- Kansas City Royals shortstop Freddie Patek hits for the cycle in the Royals' 6–3 victory over the Minnesota Twins at Metropolitan Stadium.
- July 13 – In an All-Star Game featuring home runs by future Hall of Famers Hank Aaron, Johnny Bench, Roberto Clemente, Reggie Jackson, Harmon Killebrew and Frank Robinson, the American League triumphs over the National League 6–4 at Tiger Stadium. It is the only AL All-Star victory between 1962 and 1983. Jackson's home run goes 520 feet, and Robinson is named MVP.
- August 4:
- In Texas League action, Tom Walker pitched a 15-inning no-hitter for the Dallas-Fort Worth Spurs to beat the Albuquerque Dodgers, 1–0, which is considered the second longest no-hitter pitched in American professional baseball history. Walker struck out 11 batters and walked four to complete the gem. His manager Cal Ripken, Sr. left him in the game until he finally picked the victory after throwing 176 pitches. Only Fred Toney, who hurled 17 no-hit innings in the Blue Grass League in 1909, has pitched a longer no-hitter in baseball history.
- St. Louis Cardinals pitcher Bob Gibson wins his 200th game, a 7–2 victory over the San Francisco Giants at St. Louis.
- August 10:
- August 14 – Ten days after his 200th victory, St. Louis Cardinal pitcher Bob Gibson no-hits the Pittsburgh Pirates 11–0, the first no-hitter ever pitched at Three Rivers Stadium. He strikes out 10 batters along the way; three of those are to Willie Stargell, including the final out. The no-hitter is the first to be pitched in Pittsburgh in 64 years; none had been pitched in the 62-year (mid-1909 to mid-1970) history of Three Rivers Stadium's predecessor, Forbes Field.
- August 17 – Billy Williams collects the 2,000th hit of his career in a 5–4 loss to the Atlanta Braves in Atlanta.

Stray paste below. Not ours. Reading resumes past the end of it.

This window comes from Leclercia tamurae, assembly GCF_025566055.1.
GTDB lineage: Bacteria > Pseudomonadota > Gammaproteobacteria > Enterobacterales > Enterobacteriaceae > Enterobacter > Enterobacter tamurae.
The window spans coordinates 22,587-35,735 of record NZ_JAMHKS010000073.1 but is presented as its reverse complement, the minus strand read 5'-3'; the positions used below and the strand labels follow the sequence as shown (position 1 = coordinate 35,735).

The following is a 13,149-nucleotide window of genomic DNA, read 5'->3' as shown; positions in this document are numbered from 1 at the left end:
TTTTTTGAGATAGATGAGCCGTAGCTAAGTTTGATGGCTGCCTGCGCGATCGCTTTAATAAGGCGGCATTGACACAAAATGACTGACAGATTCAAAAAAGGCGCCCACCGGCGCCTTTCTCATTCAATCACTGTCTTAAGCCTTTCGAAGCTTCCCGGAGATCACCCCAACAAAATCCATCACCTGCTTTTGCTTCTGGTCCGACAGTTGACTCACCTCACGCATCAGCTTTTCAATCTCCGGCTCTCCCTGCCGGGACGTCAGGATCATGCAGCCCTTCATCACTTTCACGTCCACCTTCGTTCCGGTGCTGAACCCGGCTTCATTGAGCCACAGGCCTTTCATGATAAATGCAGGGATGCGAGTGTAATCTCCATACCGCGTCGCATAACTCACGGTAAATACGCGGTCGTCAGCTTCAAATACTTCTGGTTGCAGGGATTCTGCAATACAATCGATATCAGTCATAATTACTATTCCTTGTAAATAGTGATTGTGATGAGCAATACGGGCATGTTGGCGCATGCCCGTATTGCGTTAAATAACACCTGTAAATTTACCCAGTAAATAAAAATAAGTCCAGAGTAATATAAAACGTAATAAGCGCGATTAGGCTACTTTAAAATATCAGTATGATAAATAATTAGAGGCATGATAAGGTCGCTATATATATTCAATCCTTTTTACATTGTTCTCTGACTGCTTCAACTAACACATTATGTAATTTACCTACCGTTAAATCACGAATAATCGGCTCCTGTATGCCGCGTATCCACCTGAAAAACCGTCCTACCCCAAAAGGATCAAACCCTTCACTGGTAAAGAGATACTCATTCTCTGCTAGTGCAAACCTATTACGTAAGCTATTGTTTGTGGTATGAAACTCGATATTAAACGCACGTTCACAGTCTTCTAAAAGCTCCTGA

- August 28 – Phillies pitcher Rick Wise hits two home runs, including a grand slam off Don McMahon, in the second game of a doubleheader, duplicating his feat in his June no-hitter. Wise beats the Giants 7–3.
- September 1 – The Pittsburgh Pirates start what is believed to be the first All-Black lineup in major league history, which include several Latin American players, in a 10–7 victory over the Philadelphia Phillies. The lineup: Rennie Stennett (2B); Gene Clines (CF); Roberto Clemente (RF); Willie Stargell (LF); Manny Sanguillén (C); Dave Cash (3B); Al Oliver (1B); Jackie Hernández (SS), and Dock Ellis (P). Another black player, Bob Veale, was one of three relievers in the game.
- September 5 – J. R. Richard tied Karl Spooner's major league record by striking out 15 San Francisco Giants in his first major league game, as the Houston Astros beat the Giants.
- September 9 - The Chicago Cubs sign Bruce Sutter as an undrafted amateur free agent.
- September 10 – Ferguson Jenkins breaks Charlie Root's Chicago Cubs club record for career strikeouts during an 8–7, 12-inning loss to the Cardinals at Wrigley Field.
- September 13 – Baltimore Orioles rightfielder Frank Robinson becomes the 11th player to reach 500 career home runs.
- September 26 – Baltimore Orioles pitcher Jim Palmer shuts out the host Cleveland Indians, 5–0, and becomes the fourth member of the Orioles 1971 pitching staff to notch his 20th victory, joining Dave McNally, Mike Cuellar and Pat Dobson. Only one other team in ML history, the 1920 Chicago White Sox, boasted four 20-game winners.